By ELIOT CAROOM
BP, Enbridge and other companies returned workers to production platforms today after Tropical Storm Karen was downgraded to a depression and passed by offshore assets on its way toward the mainland.
Karens maximum sustained winds fell to about 30 miles/hour (48 kilometers) with the storms center no longer well- defined, the National Hurricane Center said in a bulletin. Karen may produce rainfall of 1 to 3 inches over parts of the central Gulf Coast and southeastern US through tomorrow, the report said.
You cant even find the main area, the main center on satellite anymore, Shawn ONeil, a Slidell, Louisiana-based meteorologist for the National Weather Service said by telephone today. It stayed south of the coast, did not make landfall, and its moving due east right now.
Before Karen was downgraded, the storms threat shut almost 62% of Gulf oil production, some 866,000 bpd of oil, and 48% of natural gas output, or 1.8 billion cubic feet daily, as of Saturday, according to the US Bureau of Safety and Environmental Enforcement. Those numbers were cut as workers returned to their platforms.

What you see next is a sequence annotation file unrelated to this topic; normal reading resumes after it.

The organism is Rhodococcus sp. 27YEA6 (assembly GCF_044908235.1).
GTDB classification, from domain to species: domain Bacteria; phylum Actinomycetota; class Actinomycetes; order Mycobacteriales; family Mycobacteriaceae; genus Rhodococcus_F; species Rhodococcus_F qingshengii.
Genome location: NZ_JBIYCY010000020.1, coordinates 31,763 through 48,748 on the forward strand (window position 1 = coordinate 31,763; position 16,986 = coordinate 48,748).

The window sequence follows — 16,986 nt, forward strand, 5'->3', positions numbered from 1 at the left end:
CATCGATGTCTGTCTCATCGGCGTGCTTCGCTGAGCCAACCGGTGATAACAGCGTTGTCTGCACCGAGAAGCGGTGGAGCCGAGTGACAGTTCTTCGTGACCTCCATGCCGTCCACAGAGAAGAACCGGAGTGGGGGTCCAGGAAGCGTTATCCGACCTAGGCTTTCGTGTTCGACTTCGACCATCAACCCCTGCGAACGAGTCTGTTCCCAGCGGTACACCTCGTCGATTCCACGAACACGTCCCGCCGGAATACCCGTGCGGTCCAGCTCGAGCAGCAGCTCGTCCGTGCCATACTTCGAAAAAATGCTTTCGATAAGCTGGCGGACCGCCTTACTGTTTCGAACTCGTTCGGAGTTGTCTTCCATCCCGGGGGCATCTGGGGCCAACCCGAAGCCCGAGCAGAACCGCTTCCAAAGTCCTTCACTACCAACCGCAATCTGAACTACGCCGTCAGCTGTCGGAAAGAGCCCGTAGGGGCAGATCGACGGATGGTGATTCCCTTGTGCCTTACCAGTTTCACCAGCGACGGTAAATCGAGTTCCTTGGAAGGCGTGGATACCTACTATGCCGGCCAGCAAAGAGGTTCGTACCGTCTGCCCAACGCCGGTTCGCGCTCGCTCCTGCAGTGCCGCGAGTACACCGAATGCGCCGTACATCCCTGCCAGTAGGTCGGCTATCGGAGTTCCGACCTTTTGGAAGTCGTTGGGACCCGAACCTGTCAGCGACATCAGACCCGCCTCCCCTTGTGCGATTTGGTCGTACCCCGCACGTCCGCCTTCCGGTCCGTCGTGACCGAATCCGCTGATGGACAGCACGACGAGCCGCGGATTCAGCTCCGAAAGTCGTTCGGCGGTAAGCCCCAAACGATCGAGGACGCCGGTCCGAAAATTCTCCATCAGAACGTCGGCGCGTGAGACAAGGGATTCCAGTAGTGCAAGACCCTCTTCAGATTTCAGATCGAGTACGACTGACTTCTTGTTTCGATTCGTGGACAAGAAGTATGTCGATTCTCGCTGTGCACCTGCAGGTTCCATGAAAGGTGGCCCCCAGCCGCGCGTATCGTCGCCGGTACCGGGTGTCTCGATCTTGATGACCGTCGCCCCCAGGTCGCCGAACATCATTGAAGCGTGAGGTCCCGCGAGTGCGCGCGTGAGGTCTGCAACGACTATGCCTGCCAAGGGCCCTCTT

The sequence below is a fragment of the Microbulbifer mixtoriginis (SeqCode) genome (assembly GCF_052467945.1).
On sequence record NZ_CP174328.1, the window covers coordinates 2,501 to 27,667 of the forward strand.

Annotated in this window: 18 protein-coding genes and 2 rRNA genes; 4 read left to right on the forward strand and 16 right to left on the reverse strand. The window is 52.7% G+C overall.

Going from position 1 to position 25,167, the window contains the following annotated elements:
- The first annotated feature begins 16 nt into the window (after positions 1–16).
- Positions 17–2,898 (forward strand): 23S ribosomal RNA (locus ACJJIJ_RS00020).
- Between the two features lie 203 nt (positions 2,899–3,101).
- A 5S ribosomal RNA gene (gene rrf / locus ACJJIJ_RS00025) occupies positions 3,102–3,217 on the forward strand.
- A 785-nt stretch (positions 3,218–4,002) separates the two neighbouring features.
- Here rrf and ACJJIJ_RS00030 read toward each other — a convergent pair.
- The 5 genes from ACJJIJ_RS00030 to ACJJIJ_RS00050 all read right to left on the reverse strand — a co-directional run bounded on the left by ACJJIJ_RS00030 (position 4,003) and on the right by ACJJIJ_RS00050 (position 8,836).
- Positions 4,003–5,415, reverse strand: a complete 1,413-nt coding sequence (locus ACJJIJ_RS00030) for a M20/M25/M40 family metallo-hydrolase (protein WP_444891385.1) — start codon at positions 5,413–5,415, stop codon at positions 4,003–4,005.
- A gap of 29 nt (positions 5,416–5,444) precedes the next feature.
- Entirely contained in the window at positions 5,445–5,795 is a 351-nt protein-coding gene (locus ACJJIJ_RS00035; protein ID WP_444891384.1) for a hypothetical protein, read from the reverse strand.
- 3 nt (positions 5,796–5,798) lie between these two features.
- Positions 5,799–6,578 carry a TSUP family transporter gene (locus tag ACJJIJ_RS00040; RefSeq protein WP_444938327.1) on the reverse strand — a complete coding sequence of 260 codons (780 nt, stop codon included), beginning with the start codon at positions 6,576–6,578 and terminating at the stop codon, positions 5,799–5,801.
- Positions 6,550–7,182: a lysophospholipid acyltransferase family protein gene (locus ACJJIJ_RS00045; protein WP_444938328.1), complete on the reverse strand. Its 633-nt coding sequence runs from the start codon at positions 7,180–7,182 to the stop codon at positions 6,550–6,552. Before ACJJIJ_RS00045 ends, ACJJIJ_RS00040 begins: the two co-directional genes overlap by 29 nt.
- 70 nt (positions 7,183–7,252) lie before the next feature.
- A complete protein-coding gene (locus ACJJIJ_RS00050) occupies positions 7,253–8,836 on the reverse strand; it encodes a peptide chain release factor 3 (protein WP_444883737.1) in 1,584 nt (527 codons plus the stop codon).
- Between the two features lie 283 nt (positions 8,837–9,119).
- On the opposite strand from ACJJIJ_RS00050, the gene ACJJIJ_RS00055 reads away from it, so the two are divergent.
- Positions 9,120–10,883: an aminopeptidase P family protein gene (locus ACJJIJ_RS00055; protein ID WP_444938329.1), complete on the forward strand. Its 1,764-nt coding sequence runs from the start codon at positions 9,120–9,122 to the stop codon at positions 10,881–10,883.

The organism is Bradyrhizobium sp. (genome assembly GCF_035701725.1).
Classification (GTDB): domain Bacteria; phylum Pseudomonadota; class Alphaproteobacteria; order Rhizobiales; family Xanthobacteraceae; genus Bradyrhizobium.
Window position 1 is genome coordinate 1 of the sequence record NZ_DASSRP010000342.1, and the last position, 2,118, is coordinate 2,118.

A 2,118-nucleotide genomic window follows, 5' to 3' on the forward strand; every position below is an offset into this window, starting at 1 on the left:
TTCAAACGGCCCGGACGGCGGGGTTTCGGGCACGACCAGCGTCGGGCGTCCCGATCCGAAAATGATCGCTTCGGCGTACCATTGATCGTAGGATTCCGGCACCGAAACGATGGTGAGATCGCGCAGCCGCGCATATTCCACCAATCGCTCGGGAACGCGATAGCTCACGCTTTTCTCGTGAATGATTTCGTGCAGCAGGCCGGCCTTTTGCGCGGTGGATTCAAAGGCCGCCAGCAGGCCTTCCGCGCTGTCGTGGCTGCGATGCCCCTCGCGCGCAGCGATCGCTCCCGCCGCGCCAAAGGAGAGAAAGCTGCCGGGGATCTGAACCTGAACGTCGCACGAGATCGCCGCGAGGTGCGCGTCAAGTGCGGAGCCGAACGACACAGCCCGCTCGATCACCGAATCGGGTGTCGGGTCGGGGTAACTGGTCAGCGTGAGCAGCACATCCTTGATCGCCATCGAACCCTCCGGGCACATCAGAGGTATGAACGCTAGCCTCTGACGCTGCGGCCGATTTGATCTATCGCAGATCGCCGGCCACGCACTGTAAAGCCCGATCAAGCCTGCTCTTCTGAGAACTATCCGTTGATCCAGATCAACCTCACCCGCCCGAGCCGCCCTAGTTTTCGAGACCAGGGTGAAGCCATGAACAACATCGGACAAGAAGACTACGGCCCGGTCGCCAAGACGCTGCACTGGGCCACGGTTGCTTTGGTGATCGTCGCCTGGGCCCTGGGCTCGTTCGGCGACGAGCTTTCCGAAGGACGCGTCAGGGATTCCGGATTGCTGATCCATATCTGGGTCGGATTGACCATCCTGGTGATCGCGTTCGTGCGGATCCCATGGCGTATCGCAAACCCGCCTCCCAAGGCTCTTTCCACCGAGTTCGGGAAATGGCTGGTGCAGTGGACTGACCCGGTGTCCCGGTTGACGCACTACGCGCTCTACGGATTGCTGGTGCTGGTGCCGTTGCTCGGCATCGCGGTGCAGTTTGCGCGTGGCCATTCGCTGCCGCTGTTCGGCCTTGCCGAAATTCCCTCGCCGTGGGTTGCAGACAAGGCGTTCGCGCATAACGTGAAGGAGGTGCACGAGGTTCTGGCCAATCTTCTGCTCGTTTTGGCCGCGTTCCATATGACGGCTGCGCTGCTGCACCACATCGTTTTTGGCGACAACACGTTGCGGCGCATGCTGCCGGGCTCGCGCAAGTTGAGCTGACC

Chevron's 330,000-bpd refinery in Pascagoula, Mississippi, returned to normal, the company said. Royal Dutch Shell had cut rates at its 85,000 bpd plant in Mobile, Alabama, and Motiva Enterprises reduced output at the 250,000 bpd Norco, Louisiana, refinery due to delays caused by Karen, Shell said on its website yesterday.
Karen was the 11th named storm of the Atlantic hurricane season, which began June 1 and ends Nov. 30.